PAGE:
She was the second woman mayor in Sullivan County history and one of the longest serving. Outspoken and energetic, she was a natural leader, yet always seemed to remember she was also a member of the …
She was the second woman mayor in Sullivan County history and one of the longest serving. Outspoken and energetic, she was a natural leader, yet always seemed to remember she was also a member of the community, and even at the height of her power she insisted that reporters call her “Skippy.”
She was Ida “Skippy” Frankel, who was elected Mayor of the village of Liberty in 1975.
Ida “Skippy” Frankel was born in Waterbury, Connecticut on April 20, 1919 to Morris and Molly Levowitz Bergman. She married Sidney Frankel, and together they ran Frankel's Hardware Store in the village of Liberty. With a partner, she also owned and operated the Hat Fair in the village in the early 1960s. Sidney was active in local politics, serving as village trustee and as deputy mayor in the mid-1960s.
Ms. Frankel was a top flight bowler, winning a number of championships and serving as the president of the Women's Bowling League. She was also active in Hadassah and the P.T.A. and on the Liberty Volunteer Ambulance Corps. She found time for local politics, as well, and made history in March of 1956 when she became the first woman to ever run for village trustee in Liberty.
Actually, Vivian Cooke had been nominated by the Democratic caucus to run in Liberty several years before, but had declined the nomination and never ran. Ms. Frankel enthusiastically accepted her nomination and promised to make a race of it.
She campaigned vigorously, and many pundits expected her to ride a wave of women voters to victory. When the votes were tallied, however, she found herself finishing third out of the four candidates, as the two Republican incumbents won re-election.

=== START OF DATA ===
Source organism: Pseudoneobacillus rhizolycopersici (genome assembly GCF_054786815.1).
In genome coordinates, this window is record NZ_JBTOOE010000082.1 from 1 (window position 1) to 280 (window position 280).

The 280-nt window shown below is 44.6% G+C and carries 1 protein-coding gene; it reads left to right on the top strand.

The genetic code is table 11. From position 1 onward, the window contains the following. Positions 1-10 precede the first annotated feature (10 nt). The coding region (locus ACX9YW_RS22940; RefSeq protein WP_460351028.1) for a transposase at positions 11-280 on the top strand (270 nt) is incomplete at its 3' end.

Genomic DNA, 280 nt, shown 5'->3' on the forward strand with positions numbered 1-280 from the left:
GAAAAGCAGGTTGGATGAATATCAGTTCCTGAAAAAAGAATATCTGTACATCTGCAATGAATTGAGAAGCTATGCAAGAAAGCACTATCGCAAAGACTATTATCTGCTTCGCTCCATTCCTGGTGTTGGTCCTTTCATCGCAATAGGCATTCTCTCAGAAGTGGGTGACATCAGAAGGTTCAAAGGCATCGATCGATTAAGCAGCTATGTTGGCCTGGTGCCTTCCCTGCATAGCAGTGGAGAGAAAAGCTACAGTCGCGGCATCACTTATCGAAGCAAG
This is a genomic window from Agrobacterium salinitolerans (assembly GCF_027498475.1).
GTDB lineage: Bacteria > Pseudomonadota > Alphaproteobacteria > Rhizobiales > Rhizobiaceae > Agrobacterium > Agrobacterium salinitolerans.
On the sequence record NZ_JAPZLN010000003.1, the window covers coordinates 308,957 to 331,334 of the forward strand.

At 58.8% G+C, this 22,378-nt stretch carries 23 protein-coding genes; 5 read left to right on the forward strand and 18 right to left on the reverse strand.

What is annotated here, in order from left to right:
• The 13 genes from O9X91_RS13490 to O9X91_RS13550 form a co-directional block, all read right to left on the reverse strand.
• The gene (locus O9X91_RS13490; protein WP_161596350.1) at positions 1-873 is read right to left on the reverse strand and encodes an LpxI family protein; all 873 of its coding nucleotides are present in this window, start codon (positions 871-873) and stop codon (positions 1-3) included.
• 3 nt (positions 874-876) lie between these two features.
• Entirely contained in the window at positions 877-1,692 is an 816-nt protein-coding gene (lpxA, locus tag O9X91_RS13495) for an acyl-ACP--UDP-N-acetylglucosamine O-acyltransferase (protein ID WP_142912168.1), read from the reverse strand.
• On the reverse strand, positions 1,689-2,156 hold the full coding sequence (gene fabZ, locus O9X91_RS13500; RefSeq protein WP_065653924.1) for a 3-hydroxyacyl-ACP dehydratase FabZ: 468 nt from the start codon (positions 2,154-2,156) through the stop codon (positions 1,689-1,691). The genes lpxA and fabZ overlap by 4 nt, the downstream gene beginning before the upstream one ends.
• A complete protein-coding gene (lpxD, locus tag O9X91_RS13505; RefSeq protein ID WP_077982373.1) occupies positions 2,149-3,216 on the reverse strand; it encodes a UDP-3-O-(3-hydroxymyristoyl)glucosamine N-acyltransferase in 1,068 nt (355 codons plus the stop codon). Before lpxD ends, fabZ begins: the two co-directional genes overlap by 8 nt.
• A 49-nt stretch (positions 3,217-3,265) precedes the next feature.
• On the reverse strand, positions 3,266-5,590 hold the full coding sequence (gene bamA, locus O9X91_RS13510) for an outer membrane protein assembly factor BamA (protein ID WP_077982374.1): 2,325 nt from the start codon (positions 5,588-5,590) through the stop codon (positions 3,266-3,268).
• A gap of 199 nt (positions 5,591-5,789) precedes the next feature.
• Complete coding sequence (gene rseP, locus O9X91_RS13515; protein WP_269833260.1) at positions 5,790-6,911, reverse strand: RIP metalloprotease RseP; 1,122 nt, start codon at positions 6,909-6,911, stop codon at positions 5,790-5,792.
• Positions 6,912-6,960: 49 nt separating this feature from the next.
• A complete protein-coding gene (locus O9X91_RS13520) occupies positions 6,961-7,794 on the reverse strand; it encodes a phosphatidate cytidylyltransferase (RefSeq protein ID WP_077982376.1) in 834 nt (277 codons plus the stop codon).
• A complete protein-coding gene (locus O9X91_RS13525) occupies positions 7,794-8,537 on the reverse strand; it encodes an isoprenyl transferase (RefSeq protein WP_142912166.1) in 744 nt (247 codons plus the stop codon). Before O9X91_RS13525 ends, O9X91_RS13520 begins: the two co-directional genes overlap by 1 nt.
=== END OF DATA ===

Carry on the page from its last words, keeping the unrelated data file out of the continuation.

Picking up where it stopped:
“Some surprise was expressed that Mrs. Frankel, first woman to seek the trustee office in Liberty, did not poll a larger vote,” the Liberty Register newspaper reported after the election. “But post-mortem debaters were inclined to agree that the women must have voted party rather than sex.”
Despite the defeat, Ms. Frankel remained engaged in local politics, and served as the associate chair of the Sullivan County Democratic Party for several years before resigning in protest.
She was elected as a trustee in the village in 1971, the third time a woman ever ran for village office—Dorothy Silverman had run unsuccessfully for Trustee in 1962-- becoming the first to win a seat. She was the top vote getter in the election.
“It was the fact that the residents wanted a change,” she told the Times Herald-Record newspaper on election night. “The people wanted new and younger people, new enthusiasm.”
She was an outspoken member of the Board, leading to a bumpy first term, and it was heavily rumored that she was positioning herself to run against incumbent mayor Marvin Magid, the only Republican on the Village Board. She denied the rumors, and ran for re-election as a trustee in 1973, winning again.
In 1975, she decided to challenge the then incumbent mayor, Republican Robert Klugman, and won by nearly 200 votes. She was the lone Democrat to win in Liberty that year, and was the only one from the party on the Village Board.
Ms. Frankel said she had decided to run for mayor simply because “leadership should be of sufficient quality to pull the village together and the present leader is just not doing that.” She also told a reporter that “1975 was a good year for a woman to run,” and hoped that it would be an advantage for her.
She served as Liberty Mayor for ten years, and during her time in office became the first female president of the New York State Conference of Mayors. She advocated for hiring a full-time Village Manager, proclaiming that “politics has no place in the running of a village. You can't run a village part-time.”
Mrs. Frankel died on March 26, 2006. She was remembered as “a strong and motivated woman who had many talents.”
John Conway is the Sullivan County Historian. Email him at email@example.com.